When I was in Mexico, a friend asked me what I was most afraid of, and I replied, with not even a breath in between: “Death.”
He looked at me like I was crazy. “Aren’t you afraid to die?” I asked.
No, he said, unblinkingly. “When it’s my time, it’s my time.”
I don’t share his attitude, but I love the idea of Día de los Muertos, the Mexican holiday dedicated to celebrating life by remembering those who’ve passed.
[Painting by Aunia Kuhn.]
In his classic treatise on Mexican life, The Labyrinth of Solitude, Octavio Paz wrote:
The word death is not pronounced in New York, in Paris, in London, because it burns the lips. The Mexican, in contrast, is familiar with death, jokes about it, caresses it, sleeps with it, celebrates it; it is one of his toys and his most steadfast love. True, there is perhaps as much fear in his attitude as in that of others, but at least death is not hidden away: he looks at it face to face, with impatience, disdain, or irony …The Mexican’s indifference toward death is fostered by his indifference toward life … It is natural, even desirable, to die, and the sooner the better. We kill because life — our own or another’s — is of no value. Life and death are inseparable, and when the former lacks meaning, the latter becomes equally meaningless. Mexican death is a mirror of Mexican life. And the Mexican shuts himself away and ignores both of them. Our contempt for death is not at odds with the cult we have made of it.
I don’t think we can prescribe one homogenous view of death to every citizen of Mexico, but it’s a romantic notion, and certainly applicable to some people.
When I started Loose Gringa this year, I felt spiritually dead. You’ve heard the story: I was in a depleted relationship; I was bored, spent, exhausted creatively and physically; I needed rejuvenation. I had been living like a dead person. Carefully, routinely. I was living in fear of change as though it were death itself. I was backed myself into a weird little nest of familiarity and comfort, and I suddenly wanted OUT.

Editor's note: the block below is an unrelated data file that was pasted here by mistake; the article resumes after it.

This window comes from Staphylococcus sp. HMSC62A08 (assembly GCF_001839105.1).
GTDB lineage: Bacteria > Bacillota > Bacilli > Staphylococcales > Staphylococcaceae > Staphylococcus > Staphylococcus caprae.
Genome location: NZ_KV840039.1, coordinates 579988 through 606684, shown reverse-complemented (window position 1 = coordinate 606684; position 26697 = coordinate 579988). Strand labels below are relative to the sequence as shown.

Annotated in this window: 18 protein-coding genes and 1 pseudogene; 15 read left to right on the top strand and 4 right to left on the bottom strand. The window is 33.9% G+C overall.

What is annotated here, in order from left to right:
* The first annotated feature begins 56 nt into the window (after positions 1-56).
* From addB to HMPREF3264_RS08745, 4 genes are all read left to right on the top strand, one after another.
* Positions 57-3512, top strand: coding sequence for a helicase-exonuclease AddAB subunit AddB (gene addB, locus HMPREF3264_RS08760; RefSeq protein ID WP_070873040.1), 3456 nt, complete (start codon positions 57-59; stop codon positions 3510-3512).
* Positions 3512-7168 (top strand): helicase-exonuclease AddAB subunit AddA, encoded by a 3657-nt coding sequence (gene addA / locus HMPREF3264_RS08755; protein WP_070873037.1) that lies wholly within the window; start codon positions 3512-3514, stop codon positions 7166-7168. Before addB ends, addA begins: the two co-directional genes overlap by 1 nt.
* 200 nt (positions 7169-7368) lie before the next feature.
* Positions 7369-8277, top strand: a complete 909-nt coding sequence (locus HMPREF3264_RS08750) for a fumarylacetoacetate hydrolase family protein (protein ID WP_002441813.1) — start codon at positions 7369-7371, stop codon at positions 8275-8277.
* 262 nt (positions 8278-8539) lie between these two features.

So I ended my relationship and went to Mexico.
Admittedly, I took a while to loosen up. Even with all the tequila readily available.
Did I want to learn to scuba dive? Honestly, I didn’t. I was scared shitless. I didn’t want to die. And on my first dive, on the way down, mid-panic attack, I forced myself to continue to descend. And I completed two dives that day.
Did I want to climb the Coba pyramid? No. I had visions of falling and cracking my skull along its treacherous steps. But I forced myself to haul it to the top, and it was worth it.
Swimming with the whale sharks? My first thought when I get in the water was, “I know they’re not dangerous, but will I die somehow anyway?” You’re being ridiculous, Sarah, I said. I even grabbed one’s fin and went for a ride.
But sometimes, I felt as though death was even trailing me. There was the fieldworker I helped usher to (hopeful) safety after he’d been bitten by a viper! Remember?
So much death. Death at every turn.
Pushing myself was difficult, but eventually I learned to let go of trying to control the outcome of everything. The release came in a Coba cenote, when I volunteered to jump from a ledge into an icy blue underground pool without even a second look, or an appraisal of how high-up I was.
I threw myself into death.
And I survived.
Now, on the eve of my 30th birthday, I commemorate my near-death pre-Mexico life. Now, I can’t imagine going back to the static world I’d been living in. Being in Boston is hard enough! Now it’s hard for me to stay in one place. I am constantly looking up places I want to visit: Colombia, Australia, Thailand … checking airline prices and struggling to keep my imagination, and wallet, in check. Now I daydream about quitting my day job and just fleeing. Teaching English somewhere, scraping by, and loving it.
And I will!
Life has opened up, and these are all things I’m working toward. When the world refuses to end on Dec. 21, 2012, big changes are in store for Loose Gringa and 2013. I wish my dreams were happening now, and that I could update this blog everyday with tales from the road … but, patience, dear reader. Soon.
I return to Mexico on Nov. 3 — my 30th birthday! — with ever more hijinks to report, I’m sure. So I promise more Loose Gringa posts. That, I can deliver.
But tonight I’m going to Ole, in Cambridge, to drink tequila with friends and celebrate my coming of age and Día de los Muertos in one rich, margarita-drenched, mole fiesta.
By Saturday, this is where I’ll be. Home, sweet Cozumel. For one week, you’ll have me.
The gringa rides again!